Now that the United States has acknowledged – with a modest level of confidence – that the Syrian government has used chemical weapons against the rebels, many press articles are asking whether (or arguing that) the United States should consider using force in Syria. See, for example, here, here, and here. Senators McCain and Feinstein have called on the Administration to “secure” Syria’s chemical weapons stocks, something that necessarily would involve some type of military operation in Syria. The reasons for these calls are pretty obvious: a state’s use of chemical weapons against its own people (indeed, against anyone) presents an extremely troubling scenario. Plus, as Matt has noted, Assad’s use of chemical weapons may or may not implicate the Administration’s “red line.”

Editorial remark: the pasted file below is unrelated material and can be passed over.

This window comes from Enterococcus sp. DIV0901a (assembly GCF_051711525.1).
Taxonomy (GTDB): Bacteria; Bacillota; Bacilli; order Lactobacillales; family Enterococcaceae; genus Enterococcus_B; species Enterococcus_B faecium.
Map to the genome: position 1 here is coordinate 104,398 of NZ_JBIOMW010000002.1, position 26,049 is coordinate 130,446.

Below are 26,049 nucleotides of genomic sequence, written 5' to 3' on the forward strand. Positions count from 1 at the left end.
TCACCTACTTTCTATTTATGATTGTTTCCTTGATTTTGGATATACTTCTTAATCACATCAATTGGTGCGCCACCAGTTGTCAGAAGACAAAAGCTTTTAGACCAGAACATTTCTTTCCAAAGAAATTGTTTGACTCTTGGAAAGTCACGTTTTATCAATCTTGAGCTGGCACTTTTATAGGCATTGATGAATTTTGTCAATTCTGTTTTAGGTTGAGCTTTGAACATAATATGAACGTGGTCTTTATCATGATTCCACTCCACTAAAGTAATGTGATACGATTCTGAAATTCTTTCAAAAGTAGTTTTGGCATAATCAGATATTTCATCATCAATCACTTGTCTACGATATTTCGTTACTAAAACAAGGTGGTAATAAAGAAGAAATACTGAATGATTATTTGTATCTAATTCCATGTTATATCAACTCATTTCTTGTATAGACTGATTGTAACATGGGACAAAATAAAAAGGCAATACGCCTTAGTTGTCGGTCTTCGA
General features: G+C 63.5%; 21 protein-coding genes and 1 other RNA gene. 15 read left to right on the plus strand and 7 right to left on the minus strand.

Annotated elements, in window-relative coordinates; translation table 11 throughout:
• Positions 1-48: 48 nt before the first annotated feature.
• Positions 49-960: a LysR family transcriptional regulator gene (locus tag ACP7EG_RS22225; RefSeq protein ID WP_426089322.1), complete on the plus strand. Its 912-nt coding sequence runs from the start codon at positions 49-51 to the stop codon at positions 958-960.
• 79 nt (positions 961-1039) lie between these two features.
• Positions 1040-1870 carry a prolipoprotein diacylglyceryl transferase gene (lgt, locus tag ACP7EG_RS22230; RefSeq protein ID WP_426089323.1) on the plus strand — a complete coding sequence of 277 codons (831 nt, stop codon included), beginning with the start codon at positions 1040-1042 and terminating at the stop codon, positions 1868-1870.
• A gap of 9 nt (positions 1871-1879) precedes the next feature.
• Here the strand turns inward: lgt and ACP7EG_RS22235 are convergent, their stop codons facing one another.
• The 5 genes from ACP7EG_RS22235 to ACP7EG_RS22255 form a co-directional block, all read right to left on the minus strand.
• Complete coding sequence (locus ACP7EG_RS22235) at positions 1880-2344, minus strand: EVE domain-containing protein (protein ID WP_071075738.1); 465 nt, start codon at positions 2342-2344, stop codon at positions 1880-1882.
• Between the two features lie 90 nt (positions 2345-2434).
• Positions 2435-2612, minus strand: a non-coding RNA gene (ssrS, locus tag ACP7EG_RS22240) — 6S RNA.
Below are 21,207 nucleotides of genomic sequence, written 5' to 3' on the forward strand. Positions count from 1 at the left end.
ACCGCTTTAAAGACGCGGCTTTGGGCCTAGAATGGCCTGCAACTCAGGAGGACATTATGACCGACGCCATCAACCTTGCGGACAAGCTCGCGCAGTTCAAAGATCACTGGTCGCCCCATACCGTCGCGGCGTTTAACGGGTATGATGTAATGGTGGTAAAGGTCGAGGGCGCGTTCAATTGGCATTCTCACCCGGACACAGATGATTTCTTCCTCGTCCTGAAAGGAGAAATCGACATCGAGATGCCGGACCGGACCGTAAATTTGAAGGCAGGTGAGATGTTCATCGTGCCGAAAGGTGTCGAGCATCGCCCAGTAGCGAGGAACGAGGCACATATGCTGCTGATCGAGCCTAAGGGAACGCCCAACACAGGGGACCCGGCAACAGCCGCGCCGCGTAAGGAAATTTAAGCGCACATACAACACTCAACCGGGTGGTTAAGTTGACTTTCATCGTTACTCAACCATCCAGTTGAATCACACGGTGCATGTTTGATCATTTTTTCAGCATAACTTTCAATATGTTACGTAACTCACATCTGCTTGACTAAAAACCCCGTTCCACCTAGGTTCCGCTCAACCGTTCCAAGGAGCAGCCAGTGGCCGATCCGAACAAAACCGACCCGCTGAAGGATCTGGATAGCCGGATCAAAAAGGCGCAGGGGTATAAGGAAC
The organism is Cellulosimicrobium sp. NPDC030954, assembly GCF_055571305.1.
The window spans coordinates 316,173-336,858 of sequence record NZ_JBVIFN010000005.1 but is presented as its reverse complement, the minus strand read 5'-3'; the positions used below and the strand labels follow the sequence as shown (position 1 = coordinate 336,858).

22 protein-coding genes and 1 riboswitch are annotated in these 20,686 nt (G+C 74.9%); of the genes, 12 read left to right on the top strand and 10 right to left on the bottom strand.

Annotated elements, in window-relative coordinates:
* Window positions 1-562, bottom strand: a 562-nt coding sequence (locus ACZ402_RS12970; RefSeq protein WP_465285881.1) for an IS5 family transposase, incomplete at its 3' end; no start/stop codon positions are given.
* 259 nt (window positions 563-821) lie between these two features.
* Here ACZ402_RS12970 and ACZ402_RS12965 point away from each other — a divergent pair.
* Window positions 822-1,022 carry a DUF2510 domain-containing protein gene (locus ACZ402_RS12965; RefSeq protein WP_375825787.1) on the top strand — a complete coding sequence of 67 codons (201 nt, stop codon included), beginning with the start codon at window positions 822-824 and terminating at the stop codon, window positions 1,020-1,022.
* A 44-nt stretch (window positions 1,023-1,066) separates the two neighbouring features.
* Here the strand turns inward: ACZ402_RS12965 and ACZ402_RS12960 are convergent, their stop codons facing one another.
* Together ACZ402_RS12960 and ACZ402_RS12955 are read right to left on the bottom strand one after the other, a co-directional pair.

Yet most of these articles don’t wrestle with a critical legal question: What would the U.S. government’s legal rationale be for using force in Syria in these circumstances? Julian Ku and Deborah Pearlstein at Opinio Juris noted this problem earlier today here and here, respectively. I want to add a few things to their useful reactions.

Ashley S. Deeks, Chemical Weapons in Syria: Enough to Justify the Use of Force?, Lawfare (April 26, 2013).